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What is Spyware and Malware?
Spyware is computer software secretly installed on a personal computer to intercept or partially control the user’s interaction with the computer, without the user’s informed consent. Malware is called by many names: spyware, worms, viruses, Trojan horses, adware, hacks, pests, and more. “Spyware” is often used for all malware other than viruses. I prefer the term “malware” as it is a bit more descriptive. This page is for removing any type of malware.
Unlike viruses and worms, spyware usually does not replicate itself. Like many recent viruses; However, spyware exploits infected computers for commercial gain.
Typical tactics to promote this goal include sending unsolicited pop-up advertisements; theft of personal information (including financial information such as credit card numbers, other account information); monitoring internet browsing activity for marketing purposes; or routing of HTTP requests to advertising sites.
Spyware can also come bundled with shareware or other downloadable software, as well as music CDs. The user downloads a program and installs it, and the installer also installs the spyware. Although the desired software itself may not be harmful, the attached spyware does. In some cases, spyware authors have paid shareware authors to bundle spyware with their software. In other cases, spyware authors have repackaged desirable freeware with installers that add spyware.
A third way of spreading spyware involves deceiving users by manipulating security features designed to prevent unwanted installations. Internet Explorer prevents websites from starting an unwanted download. Instead, it requires a user action, such as clicking a link. However, links can be misleading: for example, a pop-up ad may appear like a standard Windows dialog box. The box contains a message such as “Would you like to optimize your Internet access?” With links that look like buttons that read yes and no. No matter which “button” the user presses, a download begins, placing the spyware on the user’s system. Later versions of Internet Explorer offer fewer avenues for this attack.
How affects, influences and behaviors
Spyware is rarely alone on a computer: an affected machine can quickly be infected by many other components. Users often notice unwanted behavior and decreased system performance. Spyware proliferation can create significant unwanted CPU activity, disk usage, and network traffic, all of which slow down your computer. Stability issues, such as application or system crashes, are also common. Spyware, which interferes with network software, often causes difficulty in connecting to the Internet.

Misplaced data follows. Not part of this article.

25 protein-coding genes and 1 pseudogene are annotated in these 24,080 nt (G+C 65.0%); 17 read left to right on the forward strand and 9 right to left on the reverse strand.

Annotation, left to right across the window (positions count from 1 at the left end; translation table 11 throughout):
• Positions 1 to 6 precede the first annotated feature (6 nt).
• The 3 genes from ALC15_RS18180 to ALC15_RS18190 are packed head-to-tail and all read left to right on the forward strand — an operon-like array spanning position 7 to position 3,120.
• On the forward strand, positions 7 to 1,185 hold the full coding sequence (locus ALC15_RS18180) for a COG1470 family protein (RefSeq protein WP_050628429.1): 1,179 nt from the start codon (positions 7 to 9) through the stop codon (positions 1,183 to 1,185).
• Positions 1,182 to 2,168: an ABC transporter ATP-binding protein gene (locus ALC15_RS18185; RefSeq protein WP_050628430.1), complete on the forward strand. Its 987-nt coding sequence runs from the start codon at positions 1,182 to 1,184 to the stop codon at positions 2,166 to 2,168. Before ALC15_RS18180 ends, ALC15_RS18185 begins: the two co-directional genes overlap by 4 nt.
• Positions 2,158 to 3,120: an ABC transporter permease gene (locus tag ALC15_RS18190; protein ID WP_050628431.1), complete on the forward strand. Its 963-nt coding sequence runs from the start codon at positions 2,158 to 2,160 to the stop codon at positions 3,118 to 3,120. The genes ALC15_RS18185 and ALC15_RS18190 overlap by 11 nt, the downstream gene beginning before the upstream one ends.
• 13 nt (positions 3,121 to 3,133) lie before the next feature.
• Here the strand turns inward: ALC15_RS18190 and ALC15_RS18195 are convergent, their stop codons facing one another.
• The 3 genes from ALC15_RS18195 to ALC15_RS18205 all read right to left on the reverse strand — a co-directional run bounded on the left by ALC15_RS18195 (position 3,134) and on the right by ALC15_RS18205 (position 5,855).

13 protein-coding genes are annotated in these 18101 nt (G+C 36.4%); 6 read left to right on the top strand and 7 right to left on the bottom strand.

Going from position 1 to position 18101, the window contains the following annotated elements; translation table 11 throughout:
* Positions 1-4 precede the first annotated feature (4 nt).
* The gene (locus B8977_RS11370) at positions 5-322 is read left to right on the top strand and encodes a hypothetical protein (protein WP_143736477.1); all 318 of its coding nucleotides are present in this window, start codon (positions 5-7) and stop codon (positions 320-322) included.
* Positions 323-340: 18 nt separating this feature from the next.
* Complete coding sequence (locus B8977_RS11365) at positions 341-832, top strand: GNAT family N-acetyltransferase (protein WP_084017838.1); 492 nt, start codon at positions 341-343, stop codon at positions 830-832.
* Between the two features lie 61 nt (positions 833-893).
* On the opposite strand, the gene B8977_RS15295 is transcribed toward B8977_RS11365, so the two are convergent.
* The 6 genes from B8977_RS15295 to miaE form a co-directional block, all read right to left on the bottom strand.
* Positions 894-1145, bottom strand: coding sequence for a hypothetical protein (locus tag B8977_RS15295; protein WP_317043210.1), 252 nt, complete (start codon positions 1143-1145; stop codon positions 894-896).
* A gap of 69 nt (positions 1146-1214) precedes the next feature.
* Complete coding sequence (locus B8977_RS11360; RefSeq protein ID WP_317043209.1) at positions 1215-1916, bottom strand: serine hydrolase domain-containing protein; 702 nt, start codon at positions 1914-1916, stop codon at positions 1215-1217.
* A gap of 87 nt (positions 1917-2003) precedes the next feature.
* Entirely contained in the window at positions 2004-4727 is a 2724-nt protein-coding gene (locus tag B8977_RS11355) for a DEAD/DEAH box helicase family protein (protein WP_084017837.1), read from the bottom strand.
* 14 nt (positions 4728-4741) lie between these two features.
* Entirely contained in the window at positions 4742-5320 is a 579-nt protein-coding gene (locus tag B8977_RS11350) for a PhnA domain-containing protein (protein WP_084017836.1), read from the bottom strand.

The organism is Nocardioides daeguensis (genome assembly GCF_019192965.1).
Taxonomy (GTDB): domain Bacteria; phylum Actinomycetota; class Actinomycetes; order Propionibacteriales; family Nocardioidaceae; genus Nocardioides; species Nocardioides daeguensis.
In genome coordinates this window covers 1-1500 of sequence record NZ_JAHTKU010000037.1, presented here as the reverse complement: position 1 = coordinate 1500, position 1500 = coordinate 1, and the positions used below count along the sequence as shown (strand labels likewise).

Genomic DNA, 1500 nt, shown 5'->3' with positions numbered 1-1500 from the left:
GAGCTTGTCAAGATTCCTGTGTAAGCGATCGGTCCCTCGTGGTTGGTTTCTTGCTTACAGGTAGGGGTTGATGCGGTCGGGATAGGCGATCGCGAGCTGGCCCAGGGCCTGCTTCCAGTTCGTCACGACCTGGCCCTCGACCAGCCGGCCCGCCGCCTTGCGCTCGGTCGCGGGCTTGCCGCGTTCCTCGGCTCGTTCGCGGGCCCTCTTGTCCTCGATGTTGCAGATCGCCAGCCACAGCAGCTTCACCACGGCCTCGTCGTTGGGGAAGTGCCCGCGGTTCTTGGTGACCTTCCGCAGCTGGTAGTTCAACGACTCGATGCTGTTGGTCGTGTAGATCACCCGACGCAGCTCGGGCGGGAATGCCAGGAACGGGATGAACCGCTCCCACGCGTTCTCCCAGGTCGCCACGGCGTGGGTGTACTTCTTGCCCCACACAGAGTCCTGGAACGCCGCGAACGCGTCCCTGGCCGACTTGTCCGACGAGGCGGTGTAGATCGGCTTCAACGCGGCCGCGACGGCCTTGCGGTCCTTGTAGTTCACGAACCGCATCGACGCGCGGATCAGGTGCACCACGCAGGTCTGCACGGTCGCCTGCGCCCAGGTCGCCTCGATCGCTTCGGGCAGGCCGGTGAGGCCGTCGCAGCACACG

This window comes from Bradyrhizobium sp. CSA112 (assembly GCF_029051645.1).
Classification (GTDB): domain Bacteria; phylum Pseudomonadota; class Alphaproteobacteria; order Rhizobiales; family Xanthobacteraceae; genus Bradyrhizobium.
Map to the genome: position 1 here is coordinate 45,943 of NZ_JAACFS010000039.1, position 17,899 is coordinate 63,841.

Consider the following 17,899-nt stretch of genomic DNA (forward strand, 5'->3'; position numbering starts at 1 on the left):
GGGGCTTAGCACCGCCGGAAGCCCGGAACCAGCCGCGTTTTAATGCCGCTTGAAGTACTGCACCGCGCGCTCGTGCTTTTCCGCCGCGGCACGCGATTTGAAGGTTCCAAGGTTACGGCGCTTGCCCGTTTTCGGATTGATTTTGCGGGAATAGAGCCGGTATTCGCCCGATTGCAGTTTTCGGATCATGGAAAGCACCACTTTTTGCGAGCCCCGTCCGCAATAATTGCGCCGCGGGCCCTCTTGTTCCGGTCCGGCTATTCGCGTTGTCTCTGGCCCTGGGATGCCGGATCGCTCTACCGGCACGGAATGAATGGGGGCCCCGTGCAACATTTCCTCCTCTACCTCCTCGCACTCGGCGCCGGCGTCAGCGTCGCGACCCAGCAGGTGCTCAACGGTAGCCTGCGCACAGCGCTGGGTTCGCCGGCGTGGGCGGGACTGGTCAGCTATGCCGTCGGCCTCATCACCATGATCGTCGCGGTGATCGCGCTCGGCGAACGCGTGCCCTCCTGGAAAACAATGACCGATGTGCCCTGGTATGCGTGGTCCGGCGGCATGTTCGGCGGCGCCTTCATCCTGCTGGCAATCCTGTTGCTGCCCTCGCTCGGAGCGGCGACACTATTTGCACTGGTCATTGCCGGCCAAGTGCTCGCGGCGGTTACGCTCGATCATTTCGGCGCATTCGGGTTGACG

In some infections, the spyware isn’t even obvious. Users assume in those situations that the problems are related to hardware, Windows installation problems or a virus. Some owners of severely infected systems resort to contacting technical support specialists, or even buying a new computer because the existing system has “become too slow”. Heavily infected systems may require a clean reinstall of all their software to return to full functionality.
Many spyware programs display advertisements. Some programs simply show pop-up ads on a regular basis; For example, once every few minutes, or once when the user opens a new browser window. Others display ads in response to specific websites the user visits. Spyware operators present this feature as desirable to advertisers, who may buy ad placement in pop-ups displayed when the user visits a particular website. This is also one of the purposes for which spyware collects information about user behavior.
Many users also complain about annoying or offensive advertisements. As with many banner ads, many spyware advertisements use animation or flickering banners that can be visually distracting to users. Pop-up ads for pornography are often displayed indiscriminately. Links to these sites may be added to the browser window, history or search function. When children are the users, this may violate anti-pornography laws in some jurisdictions.
Antispyware programs often report web publishers’ HTTP cookies, the small text files that track browsing activity, as spyware. Although they are not always malicious in nature, many users object to third parties using the space on their PC for their business purposes, and many anti-spyware programs offer to remove them.
Users are advised not to install free software that claims to be anti-spyware unless it is verified as legitimate. Some known offenders include:
Errorsafe (AKA system doctor)
PAL spyware remover
Quake Spydawn spyware
WinAntiVirus Pro 2006
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